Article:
- The application of ergonomics in the working environment is necessary for the prevention of accidents at work and work-related illnesses.
- Physical ergonomics deals with, for example, working positions, material handling, repetitive movements and workplace organisation.
- Cognitive ergonomics deals with mental workload, decision-making process, reliability, and work stress.
Ergonomics is the study of the most favourable ways, means and environment for human activities and deals with the adaptation of work, work equipment and conditions to the most suitable for the employee.
Ergonomics is divided into:
- Physical ergonomics is related to human anatomical, anthropological and physiological features and physical activity. Physical ergonomics deals with, for example, working positions, material handling, repetitive movements and workplace organisation.
- Cognitive ergonomics is associated with mental processes, such as perception, memory, reaction, and motor memory, all of which affect the interaction between man and the environment. Cognitive ergonomics also deals with mental workload, the decision-making process, reliability, and work stress.
- Organisational ergonomics involves communication, organising team resources, designing work and working hours, teamwork, participatory design, collaboration, organisational culture, virtual organisations, and teleworking.
The application of ergonomics in the working environment is necessary for the prevention of accidents at work as well as work-related illnesses. The use of ergonomic working methods and equipment and the adaptation of work, the workplace and work organisation to the employee's needs as much as possible increase the employee's productivity and ensure their ability to work.
Ergonomists are occupational health professionals who design and evaluate work tasks, occupations, products, organisations, environments and systems to make them as human-friendly as possible and to match human needs, abilities and limitations. In doing their work, the ergonomist must take into account physical, cognitive, social, organisational, environmental and other relevant factors.
Occupational health service providers (including ergonomists) are registered with the Health Board.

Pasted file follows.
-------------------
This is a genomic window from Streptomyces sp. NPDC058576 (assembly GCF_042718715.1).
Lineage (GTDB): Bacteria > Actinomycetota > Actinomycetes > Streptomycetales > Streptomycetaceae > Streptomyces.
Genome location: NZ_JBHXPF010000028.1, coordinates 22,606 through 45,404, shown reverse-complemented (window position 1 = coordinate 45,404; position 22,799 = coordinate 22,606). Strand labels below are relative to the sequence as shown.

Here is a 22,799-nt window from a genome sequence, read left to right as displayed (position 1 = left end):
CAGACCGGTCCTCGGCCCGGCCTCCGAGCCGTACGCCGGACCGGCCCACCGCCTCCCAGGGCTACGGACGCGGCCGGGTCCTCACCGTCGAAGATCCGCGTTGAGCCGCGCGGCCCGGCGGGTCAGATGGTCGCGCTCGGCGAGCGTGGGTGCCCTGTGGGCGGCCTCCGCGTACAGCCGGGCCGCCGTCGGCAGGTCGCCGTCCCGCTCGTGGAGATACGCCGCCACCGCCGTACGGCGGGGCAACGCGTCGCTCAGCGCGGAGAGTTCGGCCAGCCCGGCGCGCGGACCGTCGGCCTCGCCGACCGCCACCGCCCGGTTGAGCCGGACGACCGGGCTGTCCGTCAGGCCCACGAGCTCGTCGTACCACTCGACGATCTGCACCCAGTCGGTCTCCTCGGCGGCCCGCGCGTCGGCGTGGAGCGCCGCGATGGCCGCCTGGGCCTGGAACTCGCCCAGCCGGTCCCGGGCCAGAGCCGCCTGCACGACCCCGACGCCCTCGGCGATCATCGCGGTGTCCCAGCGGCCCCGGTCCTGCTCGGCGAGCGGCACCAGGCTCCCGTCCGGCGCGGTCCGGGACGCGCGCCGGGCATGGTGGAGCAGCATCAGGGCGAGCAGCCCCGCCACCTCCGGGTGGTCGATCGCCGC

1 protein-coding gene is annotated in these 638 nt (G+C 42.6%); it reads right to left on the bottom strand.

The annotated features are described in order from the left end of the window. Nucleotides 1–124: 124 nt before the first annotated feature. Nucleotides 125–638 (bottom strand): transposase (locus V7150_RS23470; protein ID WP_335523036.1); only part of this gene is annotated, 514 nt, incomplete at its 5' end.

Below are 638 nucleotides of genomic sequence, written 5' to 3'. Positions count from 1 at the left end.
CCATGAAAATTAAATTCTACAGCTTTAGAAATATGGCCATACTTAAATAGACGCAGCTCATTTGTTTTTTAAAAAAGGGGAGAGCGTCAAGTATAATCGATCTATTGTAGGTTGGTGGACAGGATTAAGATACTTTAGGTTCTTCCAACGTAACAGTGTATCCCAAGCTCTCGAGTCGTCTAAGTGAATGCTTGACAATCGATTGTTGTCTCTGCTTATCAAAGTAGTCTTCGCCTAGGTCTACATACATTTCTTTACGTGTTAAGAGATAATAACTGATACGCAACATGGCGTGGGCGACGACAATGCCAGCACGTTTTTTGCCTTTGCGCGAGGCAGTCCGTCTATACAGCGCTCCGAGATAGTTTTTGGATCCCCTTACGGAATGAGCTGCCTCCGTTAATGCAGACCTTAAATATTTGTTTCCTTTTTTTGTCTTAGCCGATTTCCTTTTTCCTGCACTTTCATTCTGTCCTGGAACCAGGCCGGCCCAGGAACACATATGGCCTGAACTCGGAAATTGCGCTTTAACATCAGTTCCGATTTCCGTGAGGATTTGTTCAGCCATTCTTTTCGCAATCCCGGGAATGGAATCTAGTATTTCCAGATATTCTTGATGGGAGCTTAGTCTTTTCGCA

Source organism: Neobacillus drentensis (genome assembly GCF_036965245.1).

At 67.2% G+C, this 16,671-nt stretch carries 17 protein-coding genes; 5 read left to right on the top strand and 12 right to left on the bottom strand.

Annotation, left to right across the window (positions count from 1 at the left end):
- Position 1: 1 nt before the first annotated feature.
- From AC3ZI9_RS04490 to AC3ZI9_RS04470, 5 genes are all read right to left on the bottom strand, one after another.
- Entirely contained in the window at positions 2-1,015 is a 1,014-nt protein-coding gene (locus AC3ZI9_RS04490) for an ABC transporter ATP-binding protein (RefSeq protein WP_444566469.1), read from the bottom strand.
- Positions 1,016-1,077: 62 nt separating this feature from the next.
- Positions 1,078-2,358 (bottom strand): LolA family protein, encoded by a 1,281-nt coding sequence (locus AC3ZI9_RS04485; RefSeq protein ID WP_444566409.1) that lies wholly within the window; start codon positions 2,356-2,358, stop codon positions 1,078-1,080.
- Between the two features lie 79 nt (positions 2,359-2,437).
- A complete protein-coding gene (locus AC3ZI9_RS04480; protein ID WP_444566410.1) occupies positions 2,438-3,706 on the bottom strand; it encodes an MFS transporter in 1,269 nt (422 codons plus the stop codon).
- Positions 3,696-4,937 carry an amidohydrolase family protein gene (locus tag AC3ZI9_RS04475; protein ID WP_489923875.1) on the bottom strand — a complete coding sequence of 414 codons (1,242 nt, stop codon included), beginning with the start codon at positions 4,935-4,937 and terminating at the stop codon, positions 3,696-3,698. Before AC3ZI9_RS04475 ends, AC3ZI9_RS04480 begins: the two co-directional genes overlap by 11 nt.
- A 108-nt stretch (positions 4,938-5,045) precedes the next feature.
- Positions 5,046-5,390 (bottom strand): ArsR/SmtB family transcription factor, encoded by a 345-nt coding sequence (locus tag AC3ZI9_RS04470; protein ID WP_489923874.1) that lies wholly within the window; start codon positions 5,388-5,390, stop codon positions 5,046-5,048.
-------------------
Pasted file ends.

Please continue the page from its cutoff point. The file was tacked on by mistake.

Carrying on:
Duties of an ergonomist
The duties of an ergonomist are as follows:
- identification of physiological and psychological risk factors in the working environment during the risk assessment and analysis of their possible impact on the employee's health;
- advising the employer on the ergonomic design of the workplace and the adaptation of the work to the employee, taking into account the employee's physical and mental abilities as well as gender and age characteristics;
- advising the employer on the choice and safe use of work equipment.
Ergonomic design of the workplace
The visual distance must be proportional to the work object: small objects require shorter visual distances and a higher work surface. It is recommended to place objects that are constantly compared from a short distance (less than one metre) at the same distance from the eyes.
Angle of view
The most frequently observed object must be placed in front of the employee, in the centre. The recommended viewing angle (measured from the horizon of the eye) varies between 15 and 45 degrees, depending on the working position.
Sufficient legroom is required for sedentary work. The recommended legroom is at least 60 cm wide and at least 45 cm deep at knee height and 65 cm above the floor. When standing, it is necessary to allow 15 cm space in front of the foot. The recommended free space behind an upright worker must be at least 90 cm if no weights are to be moved. If weights are moved, a more detailed assessment of the workplace and employment is needed.
The seat in constant use should be:
- height adjustable,
- with breathable padding
- and adjustable backrest.
A seat with multiple users must be easily adjustable. The need for a seat with a high backrest and adjustable armrests depends on the work to be done. There must be a high seat for standing workers that can be used temporarily for support and rest.
The size, shape, weight and surface material of hand tools must allow good grip and comfortable use. Their use must not cause physical overload. Vibration and noise levels must be as low as possible. Other work equipment, such as components, control and command equipment, supports, jigs, and lifting and moving aids, must be comfortable, practical and easy to use.